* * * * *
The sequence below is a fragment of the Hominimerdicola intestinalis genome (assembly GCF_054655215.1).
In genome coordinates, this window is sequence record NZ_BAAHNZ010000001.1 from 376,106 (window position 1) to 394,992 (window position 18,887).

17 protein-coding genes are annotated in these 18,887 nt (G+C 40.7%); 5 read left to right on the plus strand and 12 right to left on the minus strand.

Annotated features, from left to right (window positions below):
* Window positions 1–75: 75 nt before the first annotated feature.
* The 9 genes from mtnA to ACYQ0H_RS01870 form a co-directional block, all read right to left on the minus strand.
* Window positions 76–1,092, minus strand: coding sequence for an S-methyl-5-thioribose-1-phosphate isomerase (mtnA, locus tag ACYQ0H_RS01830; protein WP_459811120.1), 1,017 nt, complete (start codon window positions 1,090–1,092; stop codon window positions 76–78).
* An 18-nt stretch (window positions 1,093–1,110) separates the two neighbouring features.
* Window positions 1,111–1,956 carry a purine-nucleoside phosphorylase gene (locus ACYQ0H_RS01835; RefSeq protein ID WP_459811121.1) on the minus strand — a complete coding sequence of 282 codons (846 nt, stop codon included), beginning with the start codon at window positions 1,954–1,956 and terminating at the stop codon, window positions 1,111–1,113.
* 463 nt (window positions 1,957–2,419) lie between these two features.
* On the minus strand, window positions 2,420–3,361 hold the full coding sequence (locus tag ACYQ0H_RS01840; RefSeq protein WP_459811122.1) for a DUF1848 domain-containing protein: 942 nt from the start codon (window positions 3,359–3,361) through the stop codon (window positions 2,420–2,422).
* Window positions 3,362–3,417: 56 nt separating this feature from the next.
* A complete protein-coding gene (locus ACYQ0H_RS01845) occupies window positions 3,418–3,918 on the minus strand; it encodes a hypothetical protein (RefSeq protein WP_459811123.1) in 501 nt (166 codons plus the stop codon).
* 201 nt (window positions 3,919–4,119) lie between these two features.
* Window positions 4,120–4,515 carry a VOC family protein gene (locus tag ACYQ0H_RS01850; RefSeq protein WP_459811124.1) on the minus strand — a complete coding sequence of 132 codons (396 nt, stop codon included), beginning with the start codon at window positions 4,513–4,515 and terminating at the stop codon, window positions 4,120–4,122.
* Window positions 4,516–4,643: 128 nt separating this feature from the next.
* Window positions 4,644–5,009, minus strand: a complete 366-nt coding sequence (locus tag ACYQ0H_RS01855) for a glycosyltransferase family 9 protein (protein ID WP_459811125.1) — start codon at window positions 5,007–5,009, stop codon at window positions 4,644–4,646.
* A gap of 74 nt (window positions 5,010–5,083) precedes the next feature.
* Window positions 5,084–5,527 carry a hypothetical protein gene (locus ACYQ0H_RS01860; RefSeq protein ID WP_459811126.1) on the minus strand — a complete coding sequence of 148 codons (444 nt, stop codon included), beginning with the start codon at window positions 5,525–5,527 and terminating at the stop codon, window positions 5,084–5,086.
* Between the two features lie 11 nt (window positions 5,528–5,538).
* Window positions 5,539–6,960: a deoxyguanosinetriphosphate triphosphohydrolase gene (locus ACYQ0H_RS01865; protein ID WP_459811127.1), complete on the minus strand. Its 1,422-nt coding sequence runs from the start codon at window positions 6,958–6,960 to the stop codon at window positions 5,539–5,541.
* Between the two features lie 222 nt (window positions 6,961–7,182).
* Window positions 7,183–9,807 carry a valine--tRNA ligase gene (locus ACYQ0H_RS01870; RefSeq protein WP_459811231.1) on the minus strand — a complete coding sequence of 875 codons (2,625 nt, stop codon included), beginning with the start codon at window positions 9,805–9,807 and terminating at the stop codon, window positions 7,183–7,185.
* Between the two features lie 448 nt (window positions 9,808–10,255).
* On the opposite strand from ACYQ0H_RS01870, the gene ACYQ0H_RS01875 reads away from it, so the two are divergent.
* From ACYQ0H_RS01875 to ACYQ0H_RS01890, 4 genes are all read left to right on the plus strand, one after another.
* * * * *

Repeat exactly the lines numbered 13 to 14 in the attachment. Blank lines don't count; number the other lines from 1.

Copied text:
* A complete protein-coding gene (locus ACYQ0H_RS01845) occupies window positions 3,418–3,918 on the minus strand; it encodes a hypothetical protein (RefSeq protein WP_459811123.1) in 501 nt (166 codons plus the stop codon).
* 201 nt (window positions 3,919–4,119) lie between these two features.